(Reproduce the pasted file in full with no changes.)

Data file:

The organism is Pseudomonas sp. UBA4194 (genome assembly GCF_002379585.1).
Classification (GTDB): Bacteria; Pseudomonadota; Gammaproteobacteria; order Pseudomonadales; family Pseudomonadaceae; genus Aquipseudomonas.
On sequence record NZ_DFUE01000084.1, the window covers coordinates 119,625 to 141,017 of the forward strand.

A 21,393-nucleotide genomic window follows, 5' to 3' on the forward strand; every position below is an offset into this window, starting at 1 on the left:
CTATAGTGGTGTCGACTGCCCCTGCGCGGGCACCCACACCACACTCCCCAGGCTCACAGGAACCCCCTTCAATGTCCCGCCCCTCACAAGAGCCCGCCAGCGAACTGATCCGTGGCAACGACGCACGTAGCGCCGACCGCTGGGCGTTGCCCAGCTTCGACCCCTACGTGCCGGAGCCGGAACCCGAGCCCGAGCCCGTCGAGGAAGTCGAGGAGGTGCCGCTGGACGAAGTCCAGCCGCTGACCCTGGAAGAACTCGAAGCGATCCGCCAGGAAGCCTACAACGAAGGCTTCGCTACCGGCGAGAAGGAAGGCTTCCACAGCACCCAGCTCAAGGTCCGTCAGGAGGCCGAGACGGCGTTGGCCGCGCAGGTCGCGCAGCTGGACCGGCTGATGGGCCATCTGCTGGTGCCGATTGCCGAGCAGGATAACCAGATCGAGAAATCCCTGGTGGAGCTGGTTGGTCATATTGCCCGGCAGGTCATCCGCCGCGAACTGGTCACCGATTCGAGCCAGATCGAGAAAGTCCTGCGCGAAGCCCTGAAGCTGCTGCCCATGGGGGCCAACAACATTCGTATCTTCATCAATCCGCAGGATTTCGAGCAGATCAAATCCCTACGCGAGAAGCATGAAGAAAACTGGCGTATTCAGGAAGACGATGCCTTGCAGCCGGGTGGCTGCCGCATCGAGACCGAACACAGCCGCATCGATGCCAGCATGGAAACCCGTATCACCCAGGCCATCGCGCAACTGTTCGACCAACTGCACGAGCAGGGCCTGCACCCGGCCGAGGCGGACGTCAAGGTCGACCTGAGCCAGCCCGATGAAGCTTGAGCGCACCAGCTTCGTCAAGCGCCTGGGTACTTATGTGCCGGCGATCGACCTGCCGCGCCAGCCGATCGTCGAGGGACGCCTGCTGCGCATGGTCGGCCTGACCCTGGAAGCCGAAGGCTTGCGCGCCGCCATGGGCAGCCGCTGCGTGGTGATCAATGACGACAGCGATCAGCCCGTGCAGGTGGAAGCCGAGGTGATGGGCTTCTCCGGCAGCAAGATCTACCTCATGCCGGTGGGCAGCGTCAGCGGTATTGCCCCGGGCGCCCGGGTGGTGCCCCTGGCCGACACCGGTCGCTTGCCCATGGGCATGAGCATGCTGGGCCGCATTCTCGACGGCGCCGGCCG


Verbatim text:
The organism is Pseudomonas sp. UBA4194 (genome assembly GCF_002379585.1).
Classification (GTDB): Bacteria; Pseudomonadota; Gammaproteobacteria; order Pseudomonadales; family Pseudomonadaceae; genus Aquipseudomonas.
On sequence record NZ_DFUE01000084.1, the window covers coordinates 119,625 to 141,017 of the forward strand.

A 21,393-nucleotide genomic window follows, 5' to 3' on the forward strand; every position below is an offset into this window, starting at 1 on the left:
CTATAGTGGTGTCGACTGCCCCTGCGCGGGCACCCACACCACACTCCCCAGGCTCACAGGAACCCCCTTCAATGTCCCGCCCCTCACAAGAGCCCGCCAGCGAACTGATCCGTGGCAACGACGCACGTAGCGCCGACCGCTGGGCGTTGCCCAGCTTCGACCCCTACGTGCCGGAGCCGGAACCCGAGCCCGAGCCCGTCGAGGAAGTCGAGGAGGTGCCGCTGGACGAAGTCCAGCCGCTGACCCTGGAAGAACTCGAAGCGATCCGCCAGGAAGCCTACAACGAAGGCTTCGCTACCGGCGAGAAGGAAGGCTTCCACAGCACCCAGCTCAAGGTCCGTCAGGAGGCCGAGACGGCGTTGGCCGCGCAGGTCGCGCAGCTGGACCGGCTGATGGGCCATCTGCTGGTGCCGATTGCCGAGCAGGATAACCAGATCGAGAAATCCCTGGTGGAGCTGGTTGGTCATATTGCCCGGCAGGTCATCCGCCGCGAACTGGTCACCGATTCGAGCCAGATCGAGAAAGTCCTGCGCGAAGCCCTGAAGCTGCTGCCCATGGGGGCCAACAACATTCGTATCTTCATCAATCCGCAGGATTTCGAGCAGATCAAATCCCTACGCGAGAAGCATGAAGAAAACTGGCGTATTCAGGAAGACGATGCCTTGCAGCCGGGTGGCTGCCGCATCGAGACCGAACACAGCCGCATCGATGCCAGCATGGAAACCCGTATCACCCAGGCCATCGCGCAACTGTTCGACCAACTGCACGAGCAGGGCCTGCACCCGGCCGAGGCGGACGTCAAGGTCGACCTGAGCCAGCCCGATGAAGCTTGAGCGCACCAGCTTCGTCAAGCGCCTGGGTACTTATGTGCCGGCGATCGACCTGCCGCGCCAGCCGATCGTCGAGGGACGCCTGCTGCGCATGGTCGGCCTGACCCTGGAAGCCGAAGGCTTGCGCGCCGCCATGGGCAGCCGCTGCGTGGTGATCAATGACGACAGCGATCAGCCCGTGCAGGTGGAAGCCGAGGTGATGGGCTTCTCCGGCAGCAAGATCTACCTCATGCCGGTGGGCAGCGTCAGCGGTATTGCCCCGGGCGCCCGGGTGGTGCCCCTGGCCGACACCGGTCGCTTGCCCATGGGCATGAGCATGCTGGGCCGCATTCTCGACGGCGCCGGCCG